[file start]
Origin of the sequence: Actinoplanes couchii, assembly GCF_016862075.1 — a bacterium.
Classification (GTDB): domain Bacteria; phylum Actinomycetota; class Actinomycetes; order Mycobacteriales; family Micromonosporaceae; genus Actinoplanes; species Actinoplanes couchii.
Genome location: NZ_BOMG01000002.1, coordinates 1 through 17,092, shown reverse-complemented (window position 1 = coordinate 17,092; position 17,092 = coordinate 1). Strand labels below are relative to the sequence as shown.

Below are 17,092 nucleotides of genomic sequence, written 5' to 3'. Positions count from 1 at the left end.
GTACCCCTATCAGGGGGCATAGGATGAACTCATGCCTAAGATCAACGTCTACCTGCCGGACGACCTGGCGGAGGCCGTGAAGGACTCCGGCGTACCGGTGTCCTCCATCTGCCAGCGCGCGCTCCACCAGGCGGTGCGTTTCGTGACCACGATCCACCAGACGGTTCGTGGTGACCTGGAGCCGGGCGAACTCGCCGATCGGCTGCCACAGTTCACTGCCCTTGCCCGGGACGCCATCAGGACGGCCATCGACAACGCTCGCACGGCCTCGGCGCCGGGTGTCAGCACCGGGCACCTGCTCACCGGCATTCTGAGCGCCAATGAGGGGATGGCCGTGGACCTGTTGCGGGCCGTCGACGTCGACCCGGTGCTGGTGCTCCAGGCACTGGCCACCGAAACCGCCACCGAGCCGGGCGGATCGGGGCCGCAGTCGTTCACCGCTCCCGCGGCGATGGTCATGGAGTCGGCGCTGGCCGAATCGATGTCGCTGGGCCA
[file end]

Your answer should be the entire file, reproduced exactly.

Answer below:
Origin of the sequence: Actinoplanes couchii, assembly GCF_016862075.1 — a bacterium.
Classification (GTDB): domain Bacteria; phylum Actinomycetota; class Actinomycetes; order Mycobacteriales; family Micromonosporaceae; genus Actinoplanes; species Actinoplanes couchii.
Genome location: NZ_BOMG01000002.1, coordinates 1 through 17,092, shown reverse-complemented (window position 1 = coordinate 17,092; position 17,092 = coordinate 1). Strand labels below are relative to the sequence as shown.

Below are 17,092 nucleotides of genomic sequence, written 5' to 3'. Positions count from 1 at the left end.
GTACCCCTATCAGGGGGCATAGGATGAACTCATGCCTAAGATCAACGTCTACCTGCCGGACGACCTGGCGGAGGCCGTGAAGGACTCCGGCGTACCGGTGTCCTCCATCTGCCAGCGCGCGCTCCACCAGGCGGTGCGTTTCGTGACCACGATCCACCAGACGGTTCGTGGTGACCTGGAGCCGGGCGAACTCGCCGATCGGCTGCCACAGTTCACTGCCCTTGCCCGGGACGCCATCAGGACGGCCATCGACAACGCTCGCACGGCCTCGGCGCCGGGTGTCAGCACCGGGCACCTGCTCACCGGCATTCTGAGCGCCAATGAGGGGATGGCCGTGGACCTGTTGCGGGCCGTCGACGTCGACCCGGTGCTGGTGCTCCAGGCACTGGCCACCGAAACCGCCACCGAGCCGGGCGGATCGGGGCCGCAGTCGTTCACCGCTCCCGCGGCGATGGTCATGGAGTCGGCGCTGGCCGAATCGATGTCGCTGGGCCA